Dec 22, 2011

Omnibus 2012 Spending Bill Aims for DoD Funded Health Study

The Office of Congresswoman Eleanor Holmes Norton (D-DC) announced today that language encouraging the Department of Defense to support public health studies of Formerly Used Defense Sites (FUDS) in densely populated communities, like Spring Valley in Northwest Washington, D.C., was included in the report accompanying the fiscal year 2012 omnibus spending bill recently passed by Congress.
“The report language is part of my 18-year effort to ensure the health and safety of residents living near the Spring Valley FUDS, a community that developed around the American University campus without any knowledge that their original neighborhood had been among America’s largest development and testing sites for chemical and other weapons during World War I,” Norton said.

Earlier this year, Norton offered an amendment to the Defense Appropriations bill for a study of the health effects of the Spring Valley FUDS, after a constituent asked her at the July 4th Palisades parade if she could get a comprehensive public health study of Spring Valley.
Congresswoman Eleanor Holmes Norton
Press Release (December 22, 2011)

Dec 17, 2011

Commission Splits Over Extent of Army Cleanup on Glenbrook Road

After a contentious debate, the commission agreed last week to form a committee to report next month on the removal of dangerous World War I chemicals from the soil of 4825 Glenbrook Road and possibly 4835 Glenbrook Road as well. But commissioners are still disagreeing over what their role should be in the cleanup ...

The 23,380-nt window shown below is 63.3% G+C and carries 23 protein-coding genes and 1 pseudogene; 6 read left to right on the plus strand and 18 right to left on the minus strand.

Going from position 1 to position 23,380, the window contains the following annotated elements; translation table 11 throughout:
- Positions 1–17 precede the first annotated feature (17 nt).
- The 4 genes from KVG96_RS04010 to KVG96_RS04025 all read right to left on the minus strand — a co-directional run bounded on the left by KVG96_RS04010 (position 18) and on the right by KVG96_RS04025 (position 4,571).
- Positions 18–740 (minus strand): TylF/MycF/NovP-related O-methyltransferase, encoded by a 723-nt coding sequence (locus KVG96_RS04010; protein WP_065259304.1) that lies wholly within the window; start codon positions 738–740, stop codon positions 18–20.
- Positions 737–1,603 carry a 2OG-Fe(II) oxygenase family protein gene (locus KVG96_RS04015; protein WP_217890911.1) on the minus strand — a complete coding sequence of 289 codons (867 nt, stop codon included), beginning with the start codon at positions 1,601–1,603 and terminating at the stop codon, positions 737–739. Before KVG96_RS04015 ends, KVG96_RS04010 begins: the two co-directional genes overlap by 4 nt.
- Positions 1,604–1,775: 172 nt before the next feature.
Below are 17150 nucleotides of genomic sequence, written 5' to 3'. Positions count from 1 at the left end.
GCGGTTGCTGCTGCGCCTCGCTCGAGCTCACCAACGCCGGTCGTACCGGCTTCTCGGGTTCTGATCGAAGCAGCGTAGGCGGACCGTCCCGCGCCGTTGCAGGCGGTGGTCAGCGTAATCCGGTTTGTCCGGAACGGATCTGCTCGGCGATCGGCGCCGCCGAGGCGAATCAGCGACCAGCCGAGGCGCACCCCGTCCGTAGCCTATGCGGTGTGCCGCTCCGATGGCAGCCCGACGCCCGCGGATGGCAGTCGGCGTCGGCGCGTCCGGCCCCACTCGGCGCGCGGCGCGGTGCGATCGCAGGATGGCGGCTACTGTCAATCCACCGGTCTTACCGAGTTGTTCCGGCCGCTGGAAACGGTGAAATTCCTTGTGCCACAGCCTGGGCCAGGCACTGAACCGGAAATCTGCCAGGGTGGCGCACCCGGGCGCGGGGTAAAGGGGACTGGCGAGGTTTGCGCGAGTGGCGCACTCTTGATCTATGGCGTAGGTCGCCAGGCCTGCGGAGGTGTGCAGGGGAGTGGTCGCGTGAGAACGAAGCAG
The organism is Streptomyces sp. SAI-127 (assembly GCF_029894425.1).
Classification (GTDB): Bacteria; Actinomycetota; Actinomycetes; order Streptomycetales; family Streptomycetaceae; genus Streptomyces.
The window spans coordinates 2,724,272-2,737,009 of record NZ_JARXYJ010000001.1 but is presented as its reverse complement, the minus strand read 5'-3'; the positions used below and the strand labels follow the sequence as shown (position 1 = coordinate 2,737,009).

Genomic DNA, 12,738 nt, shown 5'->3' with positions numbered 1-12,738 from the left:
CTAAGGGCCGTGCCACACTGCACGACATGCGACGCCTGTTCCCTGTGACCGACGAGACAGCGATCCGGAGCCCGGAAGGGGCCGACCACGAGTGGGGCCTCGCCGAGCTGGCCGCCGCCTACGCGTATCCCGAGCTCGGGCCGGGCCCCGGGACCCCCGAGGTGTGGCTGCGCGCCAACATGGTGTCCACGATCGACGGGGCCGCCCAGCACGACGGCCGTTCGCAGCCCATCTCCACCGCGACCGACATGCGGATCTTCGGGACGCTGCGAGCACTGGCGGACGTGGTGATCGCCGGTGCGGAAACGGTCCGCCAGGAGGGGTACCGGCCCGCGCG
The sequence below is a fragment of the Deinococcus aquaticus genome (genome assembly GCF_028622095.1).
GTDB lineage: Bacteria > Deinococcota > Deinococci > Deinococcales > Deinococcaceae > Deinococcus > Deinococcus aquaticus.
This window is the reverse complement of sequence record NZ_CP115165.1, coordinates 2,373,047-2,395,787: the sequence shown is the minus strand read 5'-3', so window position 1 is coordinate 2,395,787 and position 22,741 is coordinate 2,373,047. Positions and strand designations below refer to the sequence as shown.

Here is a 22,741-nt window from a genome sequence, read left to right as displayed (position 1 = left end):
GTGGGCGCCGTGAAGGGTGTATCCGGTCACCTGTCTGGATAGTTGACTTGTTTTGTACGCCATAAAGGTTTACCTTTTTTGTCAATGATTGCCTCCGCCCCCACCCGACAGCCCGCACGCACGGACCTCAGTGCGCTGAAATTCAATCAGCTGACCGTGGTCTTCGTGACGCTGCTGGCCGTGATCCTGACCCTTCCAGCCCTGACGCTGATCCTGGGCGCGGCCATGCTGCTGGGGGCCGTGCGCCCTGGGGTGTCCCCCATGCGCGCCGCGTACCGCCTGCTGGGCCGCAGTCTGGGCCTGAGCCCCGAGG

Eventually commissioners voted to table the matter until their January meeting and to appoint Commissioner Nan Wells to draft a consensus resolution. But in a later interview, [Commission chair Thomas] Smith said he might designate a new chair, as some committee members object to Wells as the leader. He said his position as commission chair gives him the right to appoint the committee head.

Northwest Current
December 14, 2011 ( pg. 5)

Dec 12, 2011

Spring Valley Residents Still Harbor Health Concerns Despite Study

The Bohlens have lived in the Spring Valley section of Northwest Washington for 52 years, raising three children and now settling into retirement. Over the past two decades, the Army Corps of Engineers has excavated pockets of their wealthy, tree-lined neighborhood, which was built over the Army’s World War I chemical warfare testing grounds, to analyze possible contamination. Now, Johns Hopkins University is about to embark on yet another health study in this neighborhood. The Bohlens are typical of families there who still wonder whether certain cancers and other serious health problems have been caused by the presence of buried toxic chemicals ...

Tall but fragile, Geza Teleki moves slowly around his Bethesda home, where he moved a few years ago with his wife, Heather, after raising their children in Spring Valley. Before he retired, Teleki was a conservationist, once serving as director of national parks in Sierra Leone. He was in “excellent health,” he said, before he left Africa in the 1990s and returned to Spring Valley. Teleki then worked from his basement office as a lobbyist for the World Wildlife Fund ... His feet turned black, to the confusion of his doctors. No one could understand what it was, he said. “As it turned out, the soldiers in World War I who had arsenic gas contamination — their feet turned black.”
Sylvia Carignan
Washington Post
December 12, 2011 (pg. B-1)
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